Most business owners unprepared for employee exits - Global Financial Distibutors

With over 70 straight months of private sector job growth and the unemployment rate below 5 percent, according to government figures, there's no denying that many Americans are back at work. Because companies are hiring, workers are also taking advantage of new opportunities that come up – sometimes with rivaling companies.

Unfortunately for business owners, a number of entrepreneurs haven't accounted for this possibility, a recent poll showed.

"50 percent would have to hire an outside worker to replace employees who quit."

Only 10 percent prepared for key employee quitting
This is particularly true in the financial sector. Only 1 in 10 respondents said that if a worker who played a critical role in the company were to leave for a different job, they know who would serve as the replacement, according to a survey done by staffing services firm Robert Half. Additionally, among those who hadn't prepared for such an occurrence, 50 percent indicated they'd have to hire someone who wasn't already within the company.

It's for this reason that business owners are advised to use job rotation techniques so workers have an idea of what positions require in terms of knowledge and capability. In a separate survey also done by Robert Half, when asked what the greatest advantages were to job rotation, nearly 1 in 4 pointed to staff being exposed to various elements of the company. This was tied with getting a different opinion on how to maximize a position or role as the most common response.

Other benefits of role rotation, according to the respondents in the poll, include improving retention rates, accelerating worker efficiency and augmenting succession planning.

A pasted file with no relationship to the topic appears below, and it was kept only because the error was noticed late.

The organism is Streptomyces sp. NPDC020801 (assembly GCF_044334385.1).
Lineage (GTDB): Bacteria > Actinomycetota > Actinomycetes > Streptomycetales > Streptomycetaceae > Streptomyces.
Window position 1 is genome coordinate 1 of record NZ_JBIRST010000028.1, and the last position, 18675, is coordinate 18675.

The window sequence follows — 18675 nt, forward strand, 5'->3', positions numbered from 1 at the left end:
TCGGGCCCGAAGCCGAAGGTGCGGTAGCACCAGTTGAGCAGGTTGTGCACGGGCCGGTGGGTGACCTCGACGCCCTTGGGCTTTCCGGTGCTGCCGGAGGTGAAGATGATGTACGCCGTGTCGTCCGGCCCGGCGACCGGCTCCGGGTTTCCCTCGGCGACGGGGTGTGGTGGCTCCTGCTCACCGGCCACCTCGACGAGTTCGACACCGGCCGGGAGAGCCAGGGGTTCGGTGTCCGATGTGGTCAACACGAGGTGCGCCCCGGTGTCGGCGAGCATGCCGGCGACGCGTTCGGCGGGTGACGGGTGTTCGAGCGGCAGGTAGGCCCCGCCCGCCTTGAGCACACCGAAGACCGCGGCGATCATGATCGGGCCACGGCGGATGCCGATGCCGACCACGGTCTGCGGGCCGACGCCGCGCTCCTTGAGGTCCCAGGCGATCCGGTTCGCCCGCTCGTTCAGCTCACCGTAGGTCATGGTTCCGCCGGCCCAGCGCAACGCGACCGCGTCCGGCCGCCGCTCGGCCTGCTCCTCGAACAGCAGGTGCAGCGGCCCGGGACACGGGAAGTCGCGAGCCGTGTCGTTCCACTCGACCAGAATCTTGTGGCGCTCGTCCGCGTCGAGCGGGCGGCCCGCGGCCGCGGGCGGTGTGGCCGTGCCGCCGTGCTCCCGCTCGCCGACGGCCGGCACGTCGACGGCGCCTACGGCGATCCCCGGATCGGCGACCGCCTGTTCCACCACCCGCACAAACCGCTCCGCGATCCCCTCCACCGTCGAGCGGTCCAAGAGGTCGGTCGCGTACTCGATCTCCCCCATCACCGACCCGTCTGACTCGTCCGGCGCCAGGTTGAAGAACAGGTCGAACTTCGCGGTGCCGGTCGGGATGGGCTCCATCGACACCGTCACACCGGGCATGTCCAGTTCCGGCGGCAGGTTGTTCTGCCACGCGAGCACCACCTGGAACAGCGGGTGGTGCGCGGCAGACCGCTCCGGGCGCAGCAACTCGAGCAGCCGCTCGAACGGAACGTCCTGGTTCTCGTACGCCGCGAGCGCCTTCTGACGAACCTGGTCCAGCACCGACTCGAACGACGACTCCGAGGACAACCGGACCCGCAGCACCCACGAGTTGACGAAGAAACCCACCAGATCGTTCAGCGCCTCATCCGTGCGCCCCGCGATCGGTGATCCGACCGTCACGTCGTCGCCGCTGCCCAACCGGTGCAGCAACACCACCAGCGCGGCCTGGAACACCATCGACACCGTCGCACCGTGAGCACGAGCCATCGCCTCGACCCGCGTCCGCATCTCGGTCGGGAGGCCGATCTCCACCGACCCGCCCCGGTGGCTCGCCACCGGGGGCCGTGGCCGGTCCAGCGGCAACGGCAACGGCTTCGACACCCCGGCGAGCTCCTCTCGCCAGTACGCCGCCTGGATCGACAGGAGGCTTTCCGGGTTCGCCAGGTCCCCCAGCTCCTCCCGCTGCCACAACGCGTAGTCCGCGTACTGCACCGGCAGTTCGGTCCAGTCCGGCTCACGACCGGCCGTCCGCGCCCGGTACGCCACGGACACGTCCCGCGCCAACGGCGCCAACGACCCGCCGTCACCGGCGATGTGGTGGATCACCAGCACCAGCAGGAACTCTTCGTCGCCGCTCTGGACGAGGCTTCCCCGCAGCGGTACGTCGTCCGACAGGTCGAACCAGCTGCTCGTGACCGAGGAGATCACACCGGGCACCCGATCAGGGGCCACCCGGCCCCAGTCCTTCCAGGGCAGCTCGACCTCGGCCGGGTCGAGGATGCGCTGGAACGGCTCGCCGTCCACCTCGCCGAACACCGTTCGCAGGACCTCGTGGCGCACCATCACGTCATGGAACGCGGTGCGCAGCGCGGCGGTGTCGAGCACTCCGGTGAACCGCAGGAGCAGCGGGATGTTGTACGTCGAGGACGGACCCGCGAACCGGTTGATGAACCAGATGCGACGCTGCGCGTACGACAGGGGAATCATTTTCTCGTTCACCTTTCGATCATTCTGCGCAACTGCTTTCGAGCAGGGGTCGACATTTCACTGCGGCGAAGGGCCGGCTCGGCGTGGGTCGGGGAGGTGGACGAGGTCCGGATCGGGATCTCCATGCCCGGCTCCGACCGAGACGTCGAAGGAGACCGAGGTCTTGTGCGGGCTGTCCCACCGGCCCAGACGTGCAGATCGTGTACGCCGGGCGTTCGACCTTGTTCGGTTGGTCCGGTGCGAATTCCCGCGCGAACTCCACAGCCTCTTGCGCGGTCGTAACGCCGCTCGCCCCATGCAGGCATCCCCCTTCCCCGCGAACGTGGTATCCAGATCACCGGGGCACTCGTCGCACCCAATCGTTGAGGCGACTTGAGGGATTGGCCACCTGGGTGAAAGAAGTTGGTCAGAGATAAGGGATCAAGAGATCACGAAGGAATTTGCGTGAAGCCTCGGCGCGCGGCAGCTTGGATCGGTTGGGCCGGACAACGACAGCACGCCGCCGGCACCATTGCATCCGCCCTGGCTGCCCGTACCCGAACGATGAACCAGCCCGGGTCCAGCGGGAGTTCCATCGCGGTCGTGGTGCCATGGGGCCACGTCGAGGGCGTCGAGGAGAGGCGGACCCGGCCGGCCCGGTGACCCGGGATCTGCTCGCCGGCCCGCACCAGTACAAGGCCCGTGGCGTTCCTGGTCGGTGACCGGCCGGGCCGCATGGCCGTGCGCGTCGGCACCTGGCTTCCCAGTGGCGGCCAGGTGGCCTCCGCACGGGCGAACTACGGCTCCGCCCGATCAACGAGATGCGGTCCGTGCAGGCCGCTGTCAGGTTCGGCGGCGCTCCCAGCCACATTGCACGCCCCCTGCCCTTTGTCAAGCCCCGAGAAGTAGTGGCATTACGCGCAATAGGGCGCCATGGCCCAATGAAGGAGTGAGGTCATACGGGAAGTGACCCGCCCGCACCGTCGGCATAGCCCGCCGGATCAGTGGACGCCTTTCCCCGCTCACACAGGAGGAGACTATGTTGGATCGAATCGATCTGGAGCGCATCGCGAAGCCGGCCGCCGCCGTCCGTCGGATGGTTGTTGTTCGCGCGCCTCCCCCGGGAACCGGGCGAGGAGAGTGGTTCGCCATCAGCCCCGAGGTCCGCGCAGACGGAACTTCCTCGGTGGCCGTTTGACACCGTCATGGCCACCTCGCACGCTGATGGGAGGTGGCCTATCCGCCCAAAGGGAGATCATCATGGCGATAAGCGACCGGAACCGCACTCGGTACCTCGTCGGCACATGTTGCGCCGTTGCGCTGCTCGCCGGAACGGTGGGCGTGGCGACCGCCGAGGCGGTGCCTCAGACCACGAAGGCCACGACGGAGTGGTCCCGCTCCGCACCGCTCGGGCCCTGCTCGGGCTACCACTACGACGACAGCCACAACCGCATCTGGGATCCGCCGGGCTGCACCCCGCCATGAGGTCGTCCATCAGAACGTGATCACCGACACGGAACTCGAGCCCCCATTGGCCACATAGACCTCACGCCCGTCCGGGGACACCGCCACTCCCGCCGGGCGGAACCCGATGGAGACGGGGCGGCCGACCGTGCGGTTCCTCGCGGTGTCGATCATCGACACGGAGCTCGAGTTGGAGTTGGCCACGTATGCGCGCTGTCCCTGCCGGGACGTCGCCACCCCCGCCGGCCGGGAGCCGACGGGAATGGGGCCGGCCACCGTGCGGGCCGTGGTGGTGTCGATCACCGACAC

Less than half implementing role rotation strategies
Yet despite these clear advantages, most business owners aren't using role rotation. At 56 percent, a majority said this form of company management was not something they were doing with any regularity.

"More companies can benefit from role rotation than are currently practicing it," explained Tim Hird, executive director for the management resources division of Robert Half. "This is an effective way to strengthen the organization by providing access to diverse viewpoints, building employees' skills and grooming future leaders."

"Succession planning accounts for the expected and the unexpected."

Robert Half senior executive director Paul McDonald stressed that succession planning is of critical importance for business owners who intend to hand their companies off to a family member or star employee. Because it's perceived to be a laborious process, it seems that many employers are neglecting it.

"Succession planning may feel like a long-term initiative, but the pain felt watching a star employee walk out the door with no backup in place is immediate and costly," McDonald warned. "Having no 'Plan B' puts the business at risk, particularly at the executive level, where it can take a significant amount of time to replace someone."

He added that employers can prepare workers to take on new roles by utilizing ongoing training techniques.

If you have clients who own businesses and are nearing retirement, they already have a lot to think about, given the cost of living and how they'll finance everything in the post-working world. Helping them establish and fund a business succession plan provides a sense of assurance and confidence that their company is in good hands once they "hang it up" and enter their golden years.

For more information on funding and implementing business succession plans and how GFD can work with your clients to facilitate the process, please speak with a GFD Financial Services representative who will be happy to provide you with assistance.